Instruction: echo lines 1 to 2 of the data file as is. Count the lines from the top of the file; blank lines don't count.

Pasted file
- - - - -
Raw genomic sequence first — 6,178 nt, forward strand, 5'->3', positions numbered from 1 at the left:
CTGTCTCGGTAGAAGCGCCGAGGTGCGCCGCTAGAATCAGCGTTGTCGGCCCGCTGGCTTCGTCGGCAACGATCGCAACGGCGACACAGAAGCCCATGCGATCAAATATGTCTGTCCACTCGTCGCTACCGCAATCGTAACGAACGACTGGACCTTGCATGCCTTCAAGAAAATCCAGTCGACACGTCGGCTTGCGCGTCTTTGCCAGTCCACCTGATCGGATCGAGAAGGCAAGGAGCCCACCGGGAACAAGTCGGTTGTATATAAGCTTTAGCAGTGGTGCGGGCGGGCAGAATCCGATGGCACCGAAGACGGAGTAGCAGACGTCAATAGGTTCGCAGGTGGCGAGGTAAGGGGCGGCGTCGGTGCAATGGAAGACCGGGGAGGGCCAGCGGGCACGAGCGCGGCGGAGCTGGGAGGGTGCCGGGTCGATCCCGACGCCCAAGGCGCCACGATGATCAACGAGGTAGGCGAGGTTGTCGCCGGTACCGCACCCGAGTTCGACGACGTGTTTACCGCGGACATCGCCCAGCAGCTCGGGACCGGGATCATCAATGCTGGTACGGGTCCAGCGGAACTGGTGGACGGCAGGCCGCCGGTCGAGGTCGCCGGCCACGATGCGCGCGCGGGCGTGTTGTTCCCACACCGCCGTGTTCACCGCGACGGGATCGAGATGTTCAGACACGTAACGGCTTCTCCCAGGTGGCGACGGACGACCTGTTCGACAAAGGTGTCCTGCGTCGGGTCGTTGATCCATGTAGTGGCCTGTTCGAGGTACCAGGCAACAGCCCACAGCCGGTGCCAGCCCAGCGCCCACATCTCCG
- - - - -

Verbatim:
Raw genomic sequence first — 6,178 nt, forward strand, 5'->3', positions numbered from 1 at the left:
CTGTCTCGGTAGAAGCGCCGAGGTGCGCCGCTAGAATCAGCGTTGTCGGCCCGCTGGCTTCGTCGGCAACGATCGCAACGGCGACACAGAAGCCCATGCGATCAAATATGTCTGTCCACTCGTCGCTACCGCAATCGTAACGAACGACTGGACCTTGCATGCCTTCAAGAAAATCCAGTCGACACGTCGGCTTGCGCGTCTTTGCCAGTCCACCTGATCGGATCGAGAAGGCAAGGAGCCCACCGGGAACAAGTCGGTTGTATATAAGCTTTAGCAGTGGTGCGGGCGGGCAGAATCCGATGGCACCGAAGACGGAGTAGCAGACGTCAATAGGTTCGCAGGTGGCGAGGTAAGGGGCGGCGTCGGTGCAATGGAAGACCGGGGAGGGCCAGCGGGCACGAGCGCGGCGGAGCTGGGAGGGTGCCGGGTCGATCCCGACGCCCAAGGCGCCACGATGATCAACGAGGTAGGCGAGGTTGTCGCCGGTACCGCACCCGAGTTCGACGACGTGTTTACCGCGGACATCGCCCAGCAGCTCGGGACCGGGATCATCAATGCTGGTACGGGTCCAGCGGAACTGGTGGACGGCAGGCCGCCGGTCGAGGTCGCCGGCCACGATGCGCGCGCGGGCGTGTTGTTCCCACACCGCCGTGTTCACCGCGACGGGATCGAGATGTTCAGACACGTAACGGCTTCTCCCAGGTGGCGACGGACGACCTGTTCGACAAAGGTGTCCTGCGTCGGGTCGTTGATCCATGTAGTGGCCTGTTCGAGGTACCAGGCAACAGCCCACAGCCGGTGCCAGCCCAGCGCCCACATCTCCG